Since 1938, the Fair Labor Standards Act (FLSA) has governed most aspects of employee compensation at the federal level. But despite its longevity, employers continue to misinterpret or neglect the guidelines pertaining to overtime pay.
There are many individual state and local laws that, when more generous for the employee, will govern, but for now, let’s take a look at the top five federal misconceptions:
- Assuming workers who are paid on a salaried basis are not owed overtime. This can be a very expensive, inaccurate, assumption. The FLSA provides guidelines on who is exempt from overtime *(EXEMPT status) and who must be paid overtime (NON-EXEMPT status) based on job duties and minimum compensation thresholds. Paying hourly or salaried is just the method by which you achieve that compensation, not part of the definition. Employees can be classified as “Salaried, Non-Exempt”. This simply means that you are paying a set salary weekly, but hours above 40 in that week are still subject to overtime pay. This requires that you still have a time tracking method of some type for accounting and auditing accuracy.
*If you are still not clear on exempt versus non click here.*
- Assuming a “signed agreement” can waive overtime requirements. You can’t contract around the FLSA. If an employee agrees in writing, believes the deal is fair, and fully understands what they are doing, the agreement is still useless. An employer can’t obtain a release from the FLSA rules from an employee unless it has administrative agency involvement or court approval, even if the release is part of a severance package paid to a departing employee. The rationale? If employers were able to make such agreements, it would result in the neutralization of the FLSA in the free market as competitive employers would gravitate toward them as a condition of employment.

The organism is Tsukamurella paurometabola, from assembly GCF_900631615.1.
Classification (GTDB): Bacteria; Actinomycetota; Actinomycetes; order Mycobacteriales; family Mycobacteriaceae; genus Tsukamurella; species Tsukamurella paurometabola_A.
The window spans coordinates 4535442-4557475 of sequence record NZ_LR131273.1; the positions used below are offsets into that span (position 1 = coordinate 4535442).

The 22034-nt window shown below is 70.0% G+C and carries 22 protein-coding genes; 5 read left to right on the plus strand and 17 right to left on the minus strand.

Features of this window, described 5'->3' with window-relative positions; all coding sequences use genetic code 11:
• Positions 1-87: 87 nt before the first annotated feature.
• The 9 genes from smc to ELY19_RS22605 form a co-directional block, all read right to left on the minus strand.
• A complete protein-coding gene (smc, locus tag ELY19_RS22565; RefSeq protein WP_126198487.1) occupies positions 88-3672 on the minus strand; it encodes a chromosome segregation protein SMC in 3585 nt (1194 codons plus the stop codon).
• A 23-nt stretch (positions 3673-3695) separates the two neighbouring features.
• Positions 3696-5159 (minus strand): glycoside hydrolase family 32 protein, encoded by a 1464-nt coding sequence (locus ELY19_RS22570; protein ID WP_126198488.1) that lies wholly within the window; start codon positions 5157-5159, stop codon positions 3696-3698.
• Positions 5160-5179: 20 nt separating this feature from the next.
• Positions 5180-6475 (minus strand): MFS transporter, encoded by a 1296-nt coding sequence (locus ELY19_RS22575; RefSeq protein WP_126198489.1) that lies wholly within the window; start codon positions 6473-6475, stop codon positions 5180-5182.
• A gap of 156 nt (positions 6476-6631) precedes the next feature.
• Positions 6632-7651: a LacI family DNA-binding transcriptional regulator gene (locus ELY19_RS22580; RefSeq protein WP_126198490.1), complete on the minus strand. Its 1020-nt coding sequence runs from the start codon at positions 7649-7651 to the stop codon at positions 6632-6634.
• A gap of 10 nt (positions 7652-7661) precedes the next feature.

- Calculating overtime over a two-week pay-period. Keep in mind that the FLSA states that overtime must be paid after 40 hours in each work week. If you are paying in two week increments, employees who work 30 hours one week and 50 hours the next week are owed 80 hours of straight time and 10 hours of overtime. You don’t get to average the two weeks together to net zero overtime. Reminder: Many states have daily overtime rules as well, and you have to use the most generous calculation
- Automatically deducting unpaid meal periods. If you have a payroll or time tracking system that automatically assumes and deducts time for an unpaid meal period, you may run into wage claims and fines if the employee at a later time contests your pay tracking method and states that they worked during those meal periods. If those automatic deductions were keeping an employee at or below the 40 hour a week threshold, you can expect to pay time and a half for the time they state were overtime hours. How to avoid this? Have a time clock or time sheet method that requires the employee record their actual meal periods with management review. If your employees aren’t following your expectations for taking unpaid meal periods, it’s an issue you can address with corrective action, but you still have to pay for time worked.
- Not using the average wage when shift or pay differentials are involved. When employees work in two or more different types of work for which different straight-time rates have been established, the regular rate for that week is the weighted average of such rates. (The earnings from all rates are added together and then divided by the total number of hours worked at all jobs). In very special conditions, section 7(g)(2) of the FLSA allows the calculation of overtime pay to be based on one and one-half times the hourly rate in effect when the overtime work is performed, but this requires attention to detail and careful compliance.
The good news is that the DOL provides several resources to help employers better understand their obligations. For more information, visit the DOL Overtime Fact Sheet.
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